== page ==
Friday, February 22, 2008

Caroline's smart idea ...

However much we whinge about it, the life of a writer is not a hard one. The lives of our characters, however, often is, as evidenced in Debi's Trading Tatiana, see the post below. It's like the old creative writing adage, we put our characters up a tree and then throw sticks at them. Every aspiring writer is always being told that the more difficult we make it for our heroes and heroines, the better the readers will like it.

Not quite sure where I'm going here, except that recently I've been really happy to come across several incidences of writers giving generously back - almost to compensate their characters. One memoir writer I've just spoken to is even trying to negotiate with her publisher to fund a help-line for children who are undergoing similar experiences to the one she suffered as a child, and to have the telephone number largely visible on the cover. This can only be good, but then I would say that - a share of my advance for Tell Me Everything went to The Kids COmpany, as did all the profits from Your Messages. I think that every writer who has done something similar - and there are LOTS of us - will say it's nothing to do with polishing our halo or wanting validation, but more about enjoying the great privilege of actually making our work mean something even more than the book itself. Yet another life for it, maybe? Contrary to popular opinion, we don't all just want to win awards.

Now Caroline Smailes is taking it one step further. Here is the press release for her smart plan:

When Caroline Smailes’ critically-acclaimed debut novel In Search of Adam was published she was overwhelmed by the response of her readers. Exploring themes of sexual abuse and self-harm, the book prompted many people to contact her to tell her of their own experiences.

Smailes said “when I realised what a chord had been struck with so many people I knew I wanted to find a way to give something back to those whose lives have been touched by abuse.”

A talented author, Caroline began to craft a novella that she could publish as an ebook, asking only for donations to charity ‘One in Four’ in return. The charity offers support for people who have experienced sexual abuse and sexual violence and as a small organization, desperately needs funds to continue its work.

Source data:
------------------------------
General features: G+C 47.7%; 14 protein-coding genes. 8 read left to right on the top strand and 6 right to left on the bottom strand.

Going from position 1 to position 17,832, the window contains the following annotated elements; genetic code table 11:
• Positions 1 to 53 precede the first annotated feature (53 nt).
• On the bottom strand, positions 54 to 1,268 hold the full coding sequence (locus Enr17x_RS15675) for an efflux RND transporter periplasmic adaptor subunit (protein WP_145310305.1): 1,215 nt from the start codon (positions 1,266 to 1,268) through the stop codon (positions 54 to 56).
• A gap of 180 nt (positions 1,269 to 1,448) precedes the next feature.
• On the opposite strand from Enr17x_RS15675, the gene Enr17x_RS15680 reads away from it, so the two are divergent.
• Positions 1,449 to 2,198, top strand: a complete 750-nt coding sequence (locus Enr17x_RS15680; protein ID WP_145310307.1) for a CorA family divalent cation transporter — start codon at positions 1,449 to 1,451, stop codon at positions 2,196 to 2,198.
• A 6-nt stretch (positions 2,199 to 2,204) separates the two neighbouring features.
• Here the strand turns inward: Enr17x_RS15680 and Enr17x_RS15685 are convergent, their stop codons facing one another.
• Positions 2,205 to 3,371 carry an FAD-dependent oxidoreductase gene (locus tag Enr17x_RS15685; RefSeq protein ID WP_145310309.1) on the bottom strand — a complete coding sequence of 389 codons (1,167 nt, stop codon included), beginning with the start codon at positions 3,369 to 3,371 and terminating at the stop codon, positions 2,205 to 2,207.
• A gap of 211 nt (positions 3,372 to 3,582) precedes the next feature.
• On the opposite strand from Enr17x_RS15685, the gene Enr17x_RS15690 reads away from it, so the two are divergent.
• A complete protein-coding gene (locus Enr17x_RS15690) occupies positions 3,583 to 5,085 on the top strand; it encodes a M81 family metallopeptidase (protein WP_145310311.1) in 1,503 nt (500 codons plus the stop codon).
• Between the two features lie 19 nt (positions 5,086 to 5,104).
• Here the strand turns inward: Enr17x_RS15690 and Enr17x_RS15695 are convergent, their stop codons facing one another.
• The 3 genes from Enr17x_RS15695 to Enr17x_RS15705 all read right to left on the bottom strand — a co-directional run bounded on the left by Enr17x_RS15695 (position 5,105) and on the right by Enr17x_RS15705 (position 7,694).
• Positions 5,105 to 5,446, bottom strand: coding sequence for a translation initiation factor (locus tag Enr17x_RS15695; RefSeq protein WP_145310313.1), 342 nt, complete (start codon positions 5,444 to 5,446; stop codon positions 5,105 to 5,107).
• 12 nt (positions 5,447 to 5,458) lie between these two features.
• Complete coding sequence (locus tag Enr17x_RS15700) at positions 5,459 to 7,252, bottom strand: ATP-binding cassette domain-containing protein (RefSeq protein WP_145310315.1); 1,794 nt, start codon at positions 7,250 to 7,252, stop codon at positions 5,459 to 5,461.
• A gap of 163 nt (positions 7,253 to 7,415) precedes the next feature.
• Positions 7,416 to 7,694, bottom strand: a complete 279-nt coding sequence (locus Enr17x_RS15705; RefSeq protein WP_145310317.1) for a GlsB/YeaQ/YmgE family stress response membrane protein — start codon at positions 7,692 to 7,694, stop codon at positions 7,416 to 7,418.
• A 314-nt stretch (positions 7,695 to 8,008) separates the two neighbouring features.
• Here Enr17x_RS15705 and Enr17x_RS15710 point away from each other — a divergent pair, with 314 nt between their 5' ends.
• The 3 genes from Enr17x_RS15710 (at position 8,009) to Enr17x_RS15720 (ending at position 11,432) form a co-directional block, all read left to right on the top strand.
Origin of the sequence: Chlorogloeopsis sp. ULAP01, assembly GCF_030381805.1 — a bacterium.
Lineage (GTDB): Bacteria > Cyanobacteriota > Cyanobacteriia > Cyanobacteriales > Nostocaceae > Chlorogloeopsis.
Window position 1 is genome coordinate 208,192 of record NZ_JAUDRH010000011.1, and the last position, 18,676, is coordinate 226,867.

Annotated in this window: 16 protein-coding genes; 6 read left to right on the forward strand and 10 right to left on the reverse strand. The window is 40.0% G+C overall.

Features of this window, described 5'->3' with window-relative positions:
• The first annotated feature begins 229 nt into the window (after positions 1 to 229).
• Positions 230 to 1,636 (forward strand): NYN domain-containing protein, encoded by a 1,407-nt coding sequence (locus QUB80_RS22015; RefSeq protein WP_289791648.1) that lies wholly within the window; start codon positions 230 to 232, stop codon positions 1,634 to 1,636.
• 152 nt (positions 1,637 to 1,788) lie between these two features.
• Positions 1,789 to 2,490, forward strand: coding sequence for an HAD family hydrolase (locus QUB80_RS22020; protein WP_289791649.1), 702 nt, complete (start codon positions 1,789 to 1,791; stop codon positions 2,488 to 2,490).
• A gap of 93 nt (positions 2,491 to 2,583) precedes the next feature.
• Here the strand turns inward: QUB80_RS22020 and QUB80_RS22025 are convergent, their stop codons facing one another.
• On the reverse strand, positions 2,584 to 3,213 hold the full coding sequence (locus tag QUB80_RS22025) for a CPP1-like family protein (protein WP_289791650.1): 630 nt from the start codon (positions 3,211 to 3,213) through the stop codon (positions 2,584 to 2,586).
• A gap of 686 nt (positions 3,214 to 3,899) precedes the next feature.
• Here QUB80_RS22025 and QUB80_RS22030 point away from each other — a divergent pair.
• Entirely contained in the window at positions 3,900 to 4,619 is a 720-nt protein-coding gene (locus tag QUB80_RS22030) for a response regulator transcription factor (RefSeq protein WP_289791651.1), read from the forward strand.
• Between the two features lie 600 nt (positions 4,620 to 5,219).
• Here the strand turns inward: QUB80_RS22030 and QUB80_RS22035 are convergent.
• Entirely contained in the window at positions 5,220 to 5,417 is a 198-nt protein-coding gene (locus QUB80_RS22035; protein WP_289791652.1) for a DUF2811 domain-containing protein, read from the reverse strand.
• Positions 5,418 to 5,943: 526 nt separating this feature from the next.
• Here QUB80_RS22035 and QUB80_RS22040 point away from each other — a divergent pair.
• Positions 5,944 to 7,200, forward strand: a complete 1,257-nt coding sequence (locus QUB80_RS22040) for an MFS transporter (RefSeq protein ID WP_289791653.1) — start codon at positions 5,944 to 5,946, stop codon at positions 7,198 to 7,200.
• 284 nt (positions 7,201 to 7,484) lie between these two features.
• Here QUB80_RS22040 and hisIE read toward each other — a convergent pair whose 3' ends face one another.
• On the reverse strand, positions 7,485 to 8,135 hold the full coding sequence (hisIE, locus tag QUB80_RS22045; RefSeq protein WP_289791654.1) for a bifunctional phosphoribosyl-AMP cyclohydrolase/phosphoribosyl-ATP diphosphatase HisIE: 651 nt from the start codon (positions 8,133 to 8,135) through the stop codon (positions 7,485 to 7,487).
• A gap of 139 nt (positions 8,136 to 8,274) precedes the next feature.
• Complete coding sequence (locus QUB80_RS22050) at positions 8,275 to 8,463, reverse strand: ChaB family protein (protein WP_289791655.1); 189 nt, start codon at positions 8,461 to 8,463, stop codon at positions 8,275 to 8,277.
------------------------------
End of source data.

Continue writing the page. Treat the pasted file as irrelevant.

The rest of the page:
Dianne Ludlow from One in Four said “We are delighted that Caroline is doing this for us and as a small charity any funds raised will make a real difference.”

The novella is called Disraeli Avenue (the street in which In Search of Adam was set) and is a collection of short insights into the lives of the people living there.

Caroline’s publisher, The Friday Project is in full support. MD and Publishing Director Clare Christian said “This is a fantastic idea which will raise money for a very important cause and give fans of Caroline’s writing much pleasure at the same time.”

Blurb
“I lived in Disraeli Avenue, in between Gladstone Street and Campbell-Bannerman Road. The neighbours all said it dizz- rah- el-lee (four chunks) Avenue. My mother’s house was a semi-detached on a street with 31 similar-looking houses. They looked identical but I knew that they weren’t. There were differences.”


You can donate (and buy) Disraeli Avenue here. Caroline's fundraising total was originally £500, but she's already over the £1,000, and the joy is that you get a good book too!

2 comments:

Claudia Boers said...

Hi Sarah,

Not quite sure where to post this - it's a response to the 21st Feb prompt 'I Like to Touch' - hope I'm not mucking up the order of your blog!?

Claudia

I like to touch the Modernist table in my living room. I stand with dreamily tilted head and trail my fingertips across it so lightly they’re like a breath against the cool marble. The luxurious movement is so incongruous with the hurly-burly of my life that I must look momentarily like a wistful film star in some old classic pining for her leading man. I can almost hear the violins and see my cinched-waist ball gown and starry eyes - in the next scene I will clasp my hands in speechless delight as he strides through the double doors into the room.

As my fingers glide over the surface I enter a dim white, cotton wool sort of world where sound becomes muffled and the things around me melt away. It’s a purely tactile place where all I am aware of is the marble’s unyielding silkiness beneath my touch.

I can’t help myself. I must touch the table every time I walk past it. It’s something similar to not stepping on the cracks as a child or touch-your-nose, touch-your-toes every time you see an ambulance, something irrationally irresistible, but solidly satisfying. It’s so smooth it’s barely there, it’s like stroking the still surface of a pond. I wouldn’t be surprised to hear a few drips plip-plipping as I pull my fingers away, a tiny demur at my going which echoes my reluctance to stop daydreaming and crack on with things.

Terry Finley said...

Giving back is a blessing for those who are blessed to be able to write in the first place. I am not sure who gets the best blessing.

Terry Finley

http://terryrfinley.blogspot.com/